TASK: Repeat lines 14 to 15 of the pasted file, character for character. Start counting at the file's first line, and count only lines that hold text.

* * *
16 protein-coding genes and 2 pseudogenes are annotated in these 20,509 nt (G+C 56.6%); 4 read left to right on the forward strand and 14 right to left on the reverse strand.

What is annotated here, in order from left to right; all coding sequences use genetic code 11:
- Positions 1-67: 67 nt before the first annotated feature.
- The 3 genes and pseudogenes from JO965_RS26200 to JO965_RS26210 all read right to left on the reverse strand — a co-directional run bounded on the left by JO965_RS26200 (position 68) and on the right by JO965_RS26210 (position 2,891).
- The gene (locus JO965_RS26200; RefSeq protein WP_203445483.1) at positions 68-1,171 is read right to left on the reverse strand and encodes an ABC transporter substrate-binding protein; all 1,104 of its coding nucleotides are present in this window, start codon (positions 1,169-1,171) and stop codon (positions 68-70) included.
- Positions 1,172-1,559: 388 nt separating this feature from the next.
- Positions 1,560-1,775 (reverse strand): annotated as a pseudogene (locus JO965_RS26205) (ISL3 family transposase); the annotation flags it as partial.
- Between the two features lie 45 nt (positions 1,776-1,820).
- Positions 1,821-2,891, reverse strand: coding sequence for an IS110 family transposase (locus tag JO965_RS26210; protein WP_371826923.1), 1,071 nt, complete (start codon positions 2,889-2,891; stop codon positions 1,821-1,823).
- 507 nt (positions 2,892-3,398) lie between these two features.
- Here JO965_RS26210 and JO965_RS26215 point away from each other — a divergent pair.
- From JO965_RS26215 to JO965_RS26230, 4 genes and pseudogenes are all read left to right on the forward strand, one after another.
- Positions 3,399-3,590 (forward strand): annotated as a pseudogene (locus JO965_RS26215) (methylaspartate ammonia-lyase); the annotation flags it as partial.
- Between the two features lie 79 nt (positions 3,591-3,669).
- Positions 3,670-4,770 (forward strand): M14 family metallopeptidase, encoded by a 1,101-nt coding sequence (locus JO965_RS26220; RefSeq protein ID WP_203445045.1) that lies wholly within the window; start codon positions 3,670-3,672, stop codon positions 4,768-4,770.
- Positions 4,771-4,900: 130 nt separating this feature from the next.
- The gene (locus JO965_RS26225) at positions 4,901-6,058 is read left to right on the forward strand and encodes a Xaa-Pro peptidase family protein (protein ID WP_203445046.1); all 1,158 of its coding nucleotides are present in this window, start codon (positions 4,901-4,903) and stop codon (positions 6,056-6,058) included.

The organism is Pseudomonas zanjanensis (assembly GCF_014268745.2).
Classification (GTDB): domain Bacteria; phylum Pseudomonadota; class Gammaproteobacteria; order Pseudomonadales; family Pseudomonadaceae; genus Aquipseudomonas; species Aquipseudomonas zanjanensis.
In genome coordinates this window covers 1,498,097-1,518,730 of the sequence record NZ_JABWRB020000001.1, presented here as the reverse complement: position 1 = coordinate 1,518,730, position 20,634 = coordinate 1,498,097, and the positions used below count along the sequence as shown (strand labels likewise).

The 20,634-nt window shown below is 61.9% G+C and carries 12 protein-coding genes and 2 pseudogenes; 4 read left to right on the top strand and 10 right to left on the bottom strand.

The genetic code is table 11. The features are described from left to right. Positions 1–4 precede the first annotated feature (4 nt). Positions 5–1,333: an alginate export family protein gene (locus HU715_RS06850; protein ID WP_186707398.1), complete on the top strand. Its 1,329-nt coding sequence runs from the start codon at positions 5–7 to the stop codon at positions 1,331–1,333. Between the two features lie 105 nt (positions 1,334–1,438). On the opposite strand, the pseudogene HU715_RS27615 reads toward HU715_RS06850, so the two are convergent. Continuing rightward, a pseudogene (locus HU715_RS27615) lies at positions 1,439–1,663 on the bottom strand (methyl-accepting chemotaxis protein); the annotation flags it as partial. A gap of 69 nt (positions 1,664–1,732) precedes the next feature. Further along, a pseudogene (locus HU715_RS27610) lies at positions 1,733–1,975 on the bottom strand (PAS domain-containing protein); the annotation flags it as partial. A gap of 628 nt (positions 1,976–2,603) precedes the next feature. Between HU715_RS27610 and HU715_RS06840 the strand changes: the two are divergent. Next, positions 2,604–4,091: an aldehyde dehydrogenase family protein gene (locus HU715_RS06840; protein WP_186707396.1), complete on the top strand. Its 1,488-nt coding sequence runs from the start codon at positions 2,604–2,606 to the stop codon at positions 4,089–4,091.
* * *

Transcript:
- Between the two features lie 79 nt (positions 3,591-3,669).
- Positions 3,670-4,770 (forward strand): M14 family metallopeptidase, encoded by a 1,101-nt coding sequence (locus JO965_RS26220; RefSeq protein ID WP_203445045.1) that lies wholly within the window; start codon positions 3,670-3,672, stop codon positions 4,768-4,770.